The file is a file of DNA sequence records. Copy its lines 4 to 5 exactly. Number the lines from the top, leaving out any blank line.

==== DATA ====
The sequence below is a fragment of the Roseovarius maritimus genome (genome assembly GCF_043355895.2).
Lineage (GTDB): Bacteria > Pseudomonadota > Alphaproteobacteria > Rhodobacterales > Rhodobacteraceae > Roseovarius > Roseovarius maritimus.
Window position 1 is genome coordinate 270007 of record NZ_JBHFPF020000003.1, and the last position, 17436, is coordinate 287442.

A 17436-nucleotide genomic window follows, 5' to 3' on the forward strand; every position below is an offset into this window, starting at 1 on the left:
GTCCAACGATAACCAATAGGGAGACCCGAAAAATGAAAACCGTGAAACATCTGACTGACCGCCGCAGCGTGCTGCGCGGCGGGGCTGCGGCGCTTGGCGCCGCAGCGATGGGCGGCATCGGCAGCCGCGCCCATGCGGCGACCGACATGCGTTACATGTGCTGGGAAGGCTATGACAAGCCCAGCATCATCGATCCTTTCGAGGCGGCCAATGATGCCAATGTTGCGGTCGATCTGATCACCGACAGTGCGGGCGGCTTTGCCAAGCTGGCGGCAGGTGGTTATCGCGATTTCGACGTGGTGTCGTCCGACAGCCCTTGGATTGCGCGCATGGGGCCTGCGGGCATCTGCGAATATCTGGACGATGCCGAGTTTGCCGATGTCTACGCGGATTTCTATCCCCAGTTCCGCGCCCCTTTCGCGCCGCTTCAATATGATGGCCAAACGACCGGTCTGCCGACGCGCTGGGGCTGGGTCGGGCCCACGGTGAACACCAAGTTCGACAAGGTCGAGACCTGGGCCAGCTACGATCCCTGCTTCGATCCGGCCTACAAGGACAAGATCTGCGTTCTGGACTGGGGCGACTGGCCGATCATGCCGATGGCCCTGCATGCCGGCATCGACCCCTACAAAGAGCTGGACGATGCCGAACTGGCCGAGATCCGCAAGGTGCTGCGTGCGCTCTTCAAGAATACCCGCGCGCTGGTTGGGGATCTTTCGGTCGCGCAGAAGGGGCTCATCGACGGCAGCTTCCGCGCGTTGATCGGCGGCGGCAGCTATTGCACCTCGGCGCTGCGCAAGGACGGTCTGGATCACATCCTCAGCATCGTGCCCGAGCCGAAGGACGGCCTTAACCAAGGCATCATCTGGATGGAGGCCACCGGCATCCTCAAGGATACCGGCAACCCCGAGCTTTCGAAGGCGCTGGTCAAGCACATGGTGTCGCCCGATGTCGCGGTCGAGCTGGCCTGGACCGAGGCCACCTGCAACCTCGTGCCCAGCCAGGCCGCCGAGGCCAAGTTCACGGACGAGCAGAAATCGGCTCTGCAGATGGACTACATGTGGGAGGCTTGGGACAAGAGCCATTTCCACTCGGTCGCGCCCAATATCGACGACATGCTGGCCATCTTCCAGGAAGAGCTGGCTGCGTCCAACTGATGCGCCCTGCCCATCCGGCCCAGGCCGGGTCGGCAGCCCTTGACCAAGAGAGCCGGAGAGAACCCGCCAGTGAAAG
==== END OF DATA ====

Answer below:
A 17436-nucleotide genomic window follows, 5' to 3' on the forward strand; every position below is an offset into this window, starting at 1 on the left:
GTCCAACGATAACCAATAGGGAGACCCGAAAAATGAAAACCGTGAAACATCTGACTGACCGCCGCAGCGTGCTGCGCGGCGGGGCTGCGGCGCTTGGCGCCGCAGCGATGGGCGGCATCGGCAGCCGCGCCCATGCGGCGACCGACATGCGTTACATGTGCTGGGAAGGCTATGACAAGCCCAGCATCATCGATCCTTTCGAGGCGGCCAATGATGCCAATGTTGCGGTCGATCTGATCACCGACAGTGCGGGCGGCTTTGCCAAGCTGGCGGCAGGTGGTTATCGCGATTTCGACGTGGTGTCGTCCGACAGCCCTTGGATTGCGCGCATGGGGCCTGCGGGCATCTGCGAATATCTGGACGATGCCGAGTTTGCCGATGTCTACGCGGATTTCTATCCCCAGTTCCGCGCCCCTTTCGCGCCGCTTCAATATGATGGCCAAACGACCGGTCTGCCGACGCGCTGGGGCTGGGTCGGGCCCACGGTGAACACCAAGTTCGACAAGGTCGAGACCTGGGCCAGCTACGATCCCTGCTTCGATCCGGCCTACAAGGACAAGATCTGCGTTCTGGACTGGGGCGACTGGCCGATCATGCCGATGGCCCTGCATGCCGGCATCGACCCCTACAAAGAGCTGGACGATGCCGAACTGGCCGAGATCCGCAAGGTGCTGCGTGCGCTCTTCAAGAATACCCGCGCGCTGGTTGGGGATCTTTCGGTCGCGCAGAAGGGGCTCATCGACGGCAGCTTCCGCGCGTTGATCGGCGGCGGCAGCTATTGCACCTCGGCGCTGCGCAAGGACGGTCTGGATCACATCCTCAGCATCGTGCCCGAGCCGAAGGACGGCCTTAACCAAGGCATCATCTGGATGGAGGCCACCGGCATCCTCAAGGATACCGGCAACCCCGAGCTTTCGAAGGCGCTGGTCAAGCACATGGTGTCGCCCGATGTCGCGGTCGAGCTGGCCTGGACCGAGGCCACCTGCAACCTCGTGCCCAGCCAGGCCGCCGAGGCCAAGTTCACGGACGAGCAGAAATCGGCTCTGCAGATGGACTACATGTGGGAGGCTTGGGACAAGAGCCATTTCCACTCGGTCGCGCCCAATATCGACGACATGCTGGCCATCTTCCAGGAAGAGCTGGCTGCGTCCAACTGATGCGCCCTGCCCATCCGGCCCAGGCCGGGTCGGCAGCCCTTGACCAAGAGAGCCGGAGAGAACCCGCCAGTGAAAG